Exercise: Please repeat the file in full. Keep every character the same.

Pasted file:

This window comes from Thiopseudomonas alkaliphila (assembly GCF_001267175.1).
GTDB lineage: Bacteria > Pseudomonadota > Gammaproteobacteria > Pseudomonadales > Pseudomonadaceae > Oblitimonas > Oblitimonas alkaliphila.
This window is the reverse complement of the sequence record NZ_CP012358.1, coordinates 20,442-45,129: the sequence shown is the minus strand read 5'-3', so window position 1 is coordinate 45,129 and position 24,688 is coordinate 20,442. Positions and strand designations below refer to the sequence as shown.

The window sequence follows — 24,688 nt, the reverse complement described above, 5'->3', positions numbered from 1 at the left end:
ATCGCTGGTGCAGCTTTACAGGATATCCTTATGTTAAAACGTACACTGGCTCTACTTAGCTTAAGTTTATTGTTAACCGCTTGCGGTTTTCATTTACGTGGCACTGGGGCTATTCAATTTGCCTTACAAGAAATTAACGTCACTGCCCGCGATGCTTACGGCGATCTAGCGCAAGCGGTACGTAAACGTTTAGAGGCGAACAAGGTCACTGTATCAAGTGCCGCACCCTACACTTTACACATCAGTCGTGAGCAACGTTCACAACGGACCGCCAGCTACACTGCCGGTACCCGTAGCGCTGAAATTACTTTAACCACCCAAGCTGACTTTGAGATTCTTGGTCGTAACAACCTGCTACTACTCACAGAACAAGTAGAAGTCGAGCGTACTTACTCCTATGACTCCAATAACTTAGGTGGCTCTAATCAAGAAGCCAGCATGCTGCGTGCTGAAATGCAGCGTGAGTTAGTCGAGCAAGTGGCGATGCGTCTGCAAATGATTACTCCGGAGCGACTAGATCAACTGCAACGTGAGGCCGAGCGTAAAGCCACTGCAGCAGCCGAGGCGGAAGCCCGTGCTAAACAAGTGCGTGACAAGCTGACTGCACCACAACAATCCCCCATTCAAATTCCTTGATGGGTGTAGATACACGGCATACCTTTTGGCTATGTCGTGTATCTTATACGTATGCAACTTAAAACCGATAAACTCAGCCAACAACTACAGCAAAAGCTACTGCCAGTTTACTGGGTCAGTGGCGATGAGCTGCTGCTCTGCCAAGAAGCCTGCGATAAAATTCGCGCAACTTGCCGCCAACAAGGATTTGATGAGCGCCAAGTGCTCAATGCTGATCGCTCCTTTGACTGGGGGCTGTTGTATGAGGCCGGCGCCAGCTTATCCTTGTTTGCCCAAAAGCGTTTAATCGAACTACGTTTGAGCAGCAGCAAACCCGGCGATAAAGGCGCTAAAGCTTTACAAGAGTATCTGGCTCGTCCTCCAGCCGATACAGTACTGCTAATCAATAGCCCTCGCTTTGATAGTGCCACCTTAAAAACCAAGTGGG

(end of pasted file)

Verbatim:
This window comes from Thiopseudomonas alkaliphila (assembly GCF_001267175.1).
GTDB lineage: Bacteria > Pseudomonadota > Gammaproteobacteria > Pseudomonadales > Pseudomonadaceae > Oblitimonas > Oblitimonas alkaliphila.
This window is the reverse complement of the sequence record NZ_CP012358.1, coordinates 20,442-45,129: the sequence shown is the minus strand read 5'-3', so window position 1 is coordinate 45,129 and position 24,688 is coordinate 20,442. Positions and strand designations below refer to the sequence as shown.

The window sequence follows — 24,688 nt, the reverse complement described above, 5'->3', positions numbered from 1 at the left end:
ATCGCTGGTGCAGCTTTACAGGATATCCTTATGTTAAAACGTACACTGGCTCTACTTAGCTTAAGTTTATTGTTAACCGCTTGCGGTTTTCATTTACGTGGCACTGGGGCTATTCAATTTGCCTTACAAGAAATTAACGTCACTGCCCGCGATGCTTACGGCGATCTAGCGCAAGCGGTACGTAAACGTTTAGAGGCGAACAAGGTCACTGTATCAAGTGCCGCACCCTACACTTTACACATCAGTCGTGAGCAACGTTCACAACGGACCGCCAGCTACACTGCCGGTACCCGTAGCGCTGAAATTACTTTAACCACCCAAGCTGACTTTGAGATTCTTGGTCGTAACAACCTGCTACTACTCACAGAACAAGTAGAAGTCGAGCGTACTTACTCCTATGACTCCAATAACTTAGGTGGCTCTAATCAAGAAGCCAGCATGCTGCGTGCTGAAATGCAGCGTGAGTTAGTCGAGCAAGTGGCGATGCGTCTGCAAATGATTACTCCGGAGCGACTAGATCAACTGCAACGTGAGGCCGAGCGTAAAGCCACTGCAGCAGCCGAGGCGGAAGCCCGTGCTAAACAAGTGCGTGACAAGCTGACTGCACCACAACAATCCCCCATTCAAATTCCTTGATGGGTGTAGATACACGGCATACCTTTTGGCTATGTCGTGTATCTTATACGTATGCAACTTAAAACCGATAAACTCAGCCAACAACTACAGCAAAAGCTACTGCCAGTTTACTGGGTCAGTGGCGATGAGCTGCTGCTCTGCCAAGAAGCCTGCGATAAAATTCGCGCAACTTGCCGCCAACAAGGATTTGATGAGCGCCAAGTGCTCAATGCTGATCGCTCCTTTGACTGGGGGCTGTTGTATGAGGCCGGCGCCAGCTTATCCTTGTTTGCCCAAAAGCGTTTAATCGAACTACGTTTGAGCAGCAGCAAACCCGGCGATAAAGGCGCTAAAGCTTTACAAGAGTATCTGGCTCGTCCTCCAGCCGATACAGTACTGCTAATCAATAGCCCTCGCTTTGATAGTGCCACCTTAAAAACCAAGTGGG